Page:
Cutting parts

The wooden trestle was Vigdis’ first encounter with the art of scratch building, and she was very careful to ensure that all measurements would be somewhat like the prototype.

Based on construction drawings with specific dimensions we could buy most of the materials, but some of it we had to make ourselves. The bridge ties, for instance, should be 8" by 8", and these were not obtainable, so Vigdis split some scale 8" by 18" beams lengthwise, cut each sleeper and sanded them slightly to be square in cross section. The caps were made of 4mm plywood cut into 4mm wide strips, to match the 14" by 14" square timber. Scale 4" by 8" strips were used for safety bollards along the outer edge of the sleepers, 4mm diameter rods for main columns, and scale 4" by 12" for diagonal braces.

Testfitting the trestle

As the styrene strips are totally smooth, she went over all the parts with sanding paper prior to assembly, to create some wood grain structure. All the track nails and bolts were hand made by 0.2 mm copper wire and attached with a little glue in their respective holes. To hide the fact that the trestle is constructed out of two completely different materials, the whole trestle was first painted with a solid brown color giving good coverage, and then a thin layer of black that was sanded down slightly to make the brown peek through occasionally.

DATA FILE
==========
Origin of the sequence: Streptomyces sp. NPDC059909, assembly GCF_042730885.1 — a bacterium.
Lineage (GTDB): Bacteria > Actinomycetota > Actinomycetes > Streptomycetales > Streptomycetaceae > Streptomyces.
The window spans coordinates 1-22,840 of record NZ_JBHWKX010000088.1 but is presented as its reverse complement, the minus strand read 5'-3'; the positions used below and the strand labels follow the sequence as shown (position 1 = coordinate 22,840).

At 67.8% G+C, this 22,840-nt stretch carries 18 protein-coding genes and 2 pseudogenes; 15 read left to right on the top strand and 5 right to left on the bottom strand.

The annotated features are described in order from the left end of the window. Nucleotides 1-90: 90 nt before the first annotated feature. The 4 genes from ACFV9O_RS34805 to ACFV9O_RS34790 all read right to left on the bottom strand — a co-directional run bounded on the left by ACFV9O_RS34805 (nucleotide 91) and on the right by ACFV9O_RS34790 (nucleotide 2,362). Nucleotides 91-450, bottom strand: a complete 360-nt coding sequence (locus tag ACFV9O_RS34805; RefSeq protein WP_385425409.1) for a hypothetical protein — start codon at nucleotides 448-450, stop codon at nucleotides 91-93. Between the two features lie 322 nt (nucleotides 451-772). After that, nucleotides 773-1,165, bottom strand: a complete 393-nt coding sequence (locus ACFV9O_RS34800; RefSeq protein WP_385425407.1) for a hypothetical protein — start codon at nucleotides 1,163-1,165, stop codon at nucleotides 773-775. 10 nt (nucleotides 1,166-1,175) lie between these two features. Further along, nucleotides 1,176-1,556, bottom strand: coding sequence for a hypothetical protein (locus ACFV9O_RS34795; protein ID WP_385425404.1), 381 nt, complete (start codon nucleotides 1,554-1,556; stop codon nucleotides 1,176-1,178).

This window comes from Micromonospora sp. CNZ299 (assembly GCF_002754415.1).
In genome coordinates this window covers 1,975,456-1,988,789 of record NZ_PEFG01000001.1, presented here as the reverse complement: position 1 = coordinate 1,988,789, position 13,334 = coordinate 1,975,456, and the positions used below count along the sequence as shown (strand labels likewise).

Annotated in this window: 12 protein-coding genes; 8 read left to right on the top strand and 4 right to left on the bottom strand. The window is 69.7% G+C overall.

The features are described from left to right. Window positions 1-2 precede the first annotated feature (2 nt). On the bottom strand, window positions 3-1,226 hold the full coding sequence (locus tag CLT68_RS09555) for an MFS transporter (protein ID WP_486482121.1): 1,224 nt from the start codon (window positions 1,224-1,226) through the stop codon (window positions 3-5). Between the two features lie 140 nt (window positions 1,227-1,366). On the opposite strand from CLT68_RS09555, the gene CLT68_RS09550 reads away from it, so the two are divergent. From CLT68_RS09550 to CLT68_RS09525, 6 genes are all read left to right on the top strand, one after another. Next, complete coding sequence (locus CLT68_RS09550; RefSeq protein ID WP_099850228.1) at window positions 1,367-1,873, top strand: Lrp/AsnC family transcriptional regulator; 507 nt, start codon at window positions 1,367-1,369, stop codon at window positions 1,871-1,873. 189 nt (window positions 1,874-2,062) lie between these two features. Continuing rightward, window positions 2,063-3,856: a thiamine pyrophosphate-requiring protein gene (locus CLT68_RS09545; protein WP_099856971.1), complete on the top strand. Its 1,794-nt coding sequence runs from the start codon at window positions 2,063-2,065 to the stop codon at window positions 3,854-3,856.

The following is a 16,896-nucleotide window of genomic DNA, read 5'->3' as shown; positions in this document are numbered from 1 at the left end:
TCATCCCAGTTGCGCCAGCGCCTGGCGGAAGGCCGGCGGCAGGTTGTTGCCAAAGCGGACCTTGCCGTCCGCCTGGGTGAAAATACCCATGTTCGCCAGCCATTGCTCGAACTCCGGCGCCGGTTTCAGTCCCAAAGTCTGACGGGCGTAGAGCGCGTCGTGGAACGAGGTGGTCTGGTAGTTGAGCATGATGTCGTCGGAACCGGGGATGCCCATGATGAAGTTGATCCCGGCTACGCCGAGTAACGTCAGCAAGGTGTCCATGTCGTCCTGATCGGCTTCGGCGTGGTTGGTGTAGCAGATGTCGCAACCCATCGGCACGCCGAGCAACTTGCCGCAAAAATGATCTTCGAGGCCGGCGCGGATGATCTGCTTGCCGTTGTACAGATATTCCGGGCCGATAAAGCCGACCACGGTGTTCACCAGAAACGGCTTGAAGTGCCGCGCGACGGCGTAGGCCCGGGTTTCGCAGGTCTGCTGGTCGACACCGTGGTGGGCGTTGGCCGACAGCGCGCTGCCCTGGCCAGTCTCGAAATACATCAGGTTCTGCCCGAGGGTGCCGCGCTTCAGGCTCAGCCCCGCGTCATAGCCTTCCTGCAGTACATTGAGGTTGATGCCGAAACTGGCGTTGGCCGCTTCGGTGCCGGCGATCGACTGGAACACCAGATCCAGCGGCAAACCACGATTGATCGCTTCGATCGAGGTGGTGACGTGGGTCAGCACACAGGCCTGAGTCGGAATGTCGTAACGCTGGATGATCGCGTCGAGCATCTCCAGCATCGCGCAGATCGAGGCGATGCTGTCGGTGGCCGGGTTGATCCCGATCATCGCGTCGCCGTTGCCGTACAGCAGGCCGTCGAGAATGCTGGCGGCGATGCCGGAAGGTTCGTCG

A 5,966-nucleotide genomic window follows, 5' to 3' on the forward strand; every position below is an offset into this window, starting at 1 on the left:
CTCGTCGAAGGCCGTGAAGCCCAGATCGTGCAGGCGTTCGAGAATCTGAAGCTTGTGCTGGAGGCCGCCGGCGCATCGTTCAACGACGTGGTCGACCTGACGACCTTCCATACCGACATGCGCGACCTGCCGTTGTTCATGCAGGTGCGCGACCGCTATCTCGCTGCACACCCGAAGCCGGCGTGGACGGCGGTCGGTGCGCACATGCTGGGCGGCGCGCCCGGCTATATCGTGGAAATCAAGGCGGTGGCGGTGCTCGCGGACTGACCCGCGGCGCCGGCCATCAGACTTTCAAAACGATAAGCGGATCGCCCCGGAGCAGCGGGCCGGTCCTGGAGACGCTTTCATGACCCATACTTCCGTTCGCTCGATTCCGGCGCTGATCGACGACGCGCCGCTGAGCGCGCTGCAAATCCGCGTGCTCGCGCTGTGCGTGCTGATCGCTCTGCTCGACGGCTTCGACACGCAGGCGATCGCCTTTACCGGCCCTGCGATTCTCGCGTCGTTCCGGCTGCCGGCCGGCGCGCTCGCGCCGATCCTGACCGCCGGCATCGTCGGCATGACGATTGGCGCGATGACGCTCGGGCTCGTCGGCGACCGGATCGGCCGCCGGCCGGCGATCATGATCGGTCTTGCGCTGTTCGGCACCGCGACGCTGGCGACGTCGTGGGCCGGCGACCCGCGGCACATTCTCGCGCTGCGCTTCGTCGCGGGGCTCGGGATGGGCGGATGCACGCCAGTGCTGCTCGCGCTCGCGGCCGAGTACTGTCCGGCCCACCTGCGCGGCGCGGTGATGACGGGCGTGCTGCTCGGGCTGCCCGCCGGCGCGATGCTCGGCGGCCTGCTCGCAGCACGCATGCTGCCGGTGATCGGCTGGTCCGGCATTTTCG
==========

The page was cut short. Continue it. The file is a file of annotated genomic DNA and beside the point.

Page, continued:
Finally, the entire bridge was weathered using weathering powder mixed together from a recipe by Joe Fugate: 1 part black, 1 part brown, 1 part yellow and 2 parts plaster. The plaster is to make sure the mixture sticks to the model when spraying it with water, but this final step wasn't necessary in our case.

Finished weathering


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